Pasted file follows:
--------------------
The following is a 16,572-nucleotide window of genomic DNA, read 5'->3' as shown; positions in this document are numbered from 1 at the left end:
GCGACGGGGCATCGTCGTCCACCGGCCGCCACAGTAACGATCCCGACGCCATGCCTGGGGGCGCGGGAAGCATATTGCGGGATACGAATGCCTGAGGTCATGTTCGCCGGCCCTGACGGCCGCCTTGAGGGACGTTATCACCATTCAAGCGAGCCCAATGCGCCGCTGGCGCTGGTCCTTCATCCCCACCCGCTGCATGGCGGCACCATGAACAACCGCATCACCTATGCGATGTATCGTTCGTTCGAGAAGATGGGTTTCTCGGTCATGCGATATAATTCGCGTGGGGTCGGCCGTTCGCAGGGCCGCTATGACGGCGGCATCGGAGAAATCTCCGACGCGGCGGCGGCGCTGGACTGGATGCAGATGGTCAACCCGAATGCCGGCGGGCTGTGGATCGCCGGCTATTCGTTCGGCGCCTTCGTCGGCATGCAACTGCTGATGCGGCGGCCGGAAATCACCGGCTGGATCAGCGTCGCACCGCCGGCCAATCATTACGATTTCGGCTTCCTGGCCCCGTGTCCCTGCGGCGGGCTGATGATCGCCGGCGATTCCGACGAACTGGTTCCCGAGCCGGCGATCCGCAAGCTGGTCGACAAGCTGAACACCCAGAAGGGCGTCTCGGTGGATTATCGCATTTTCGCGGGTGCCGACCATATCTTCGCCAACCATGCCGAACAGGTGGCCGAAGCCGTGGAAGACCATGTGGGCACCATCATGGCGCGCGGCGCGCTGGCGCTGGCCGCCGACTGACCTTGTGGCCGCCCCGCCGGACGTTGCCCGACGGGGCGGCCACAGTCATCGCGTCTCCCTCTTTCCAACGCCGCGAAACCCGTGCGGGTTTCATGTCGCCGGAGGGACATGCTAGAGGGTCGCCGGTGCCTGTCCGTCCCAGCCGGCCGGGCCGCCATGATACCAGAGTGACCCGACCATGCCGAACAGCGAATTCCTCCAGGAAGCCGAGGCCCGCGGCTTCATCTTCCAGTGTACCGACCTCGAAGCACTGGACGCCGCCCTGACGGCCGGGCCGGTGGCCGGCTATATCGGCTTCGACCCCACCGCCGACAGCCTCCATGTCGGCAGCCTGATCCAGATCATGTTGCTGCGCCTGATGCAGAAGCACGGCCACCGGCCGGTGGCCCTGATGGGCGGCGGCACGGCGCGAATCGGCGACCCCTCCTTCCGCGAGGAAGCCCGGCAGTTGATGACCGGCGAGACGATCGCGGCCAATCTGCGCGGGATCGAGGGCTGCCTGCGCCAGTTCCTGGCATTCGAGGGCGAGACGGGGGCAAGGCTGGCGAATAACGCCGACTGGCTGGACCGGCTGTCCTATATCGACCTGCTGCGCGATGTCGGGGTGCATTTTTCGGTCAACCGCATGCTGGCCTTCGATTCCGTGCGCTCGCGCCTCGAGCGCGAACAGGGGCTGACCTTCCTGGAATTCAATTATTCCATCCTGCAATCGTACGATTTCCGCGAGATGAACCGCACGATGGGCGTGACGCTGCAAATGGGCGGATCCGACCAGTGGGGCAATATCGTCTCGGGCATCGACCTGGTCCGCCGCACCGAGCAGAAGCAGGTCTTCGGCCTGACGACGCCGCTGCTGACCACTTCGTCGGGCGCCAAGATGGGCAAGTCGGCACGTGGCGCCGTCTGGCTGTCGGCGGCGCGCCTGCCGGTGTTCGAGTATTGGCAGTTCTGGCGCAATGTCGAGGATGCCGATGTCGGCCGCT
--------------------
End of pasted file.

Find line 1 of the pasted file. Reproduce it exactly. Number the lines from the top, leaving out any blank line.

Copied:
The following is a 16,572-nucleotide window of genomic DNA, read 5'->3' as shown; positions in this document are numbered from 1 at the left end: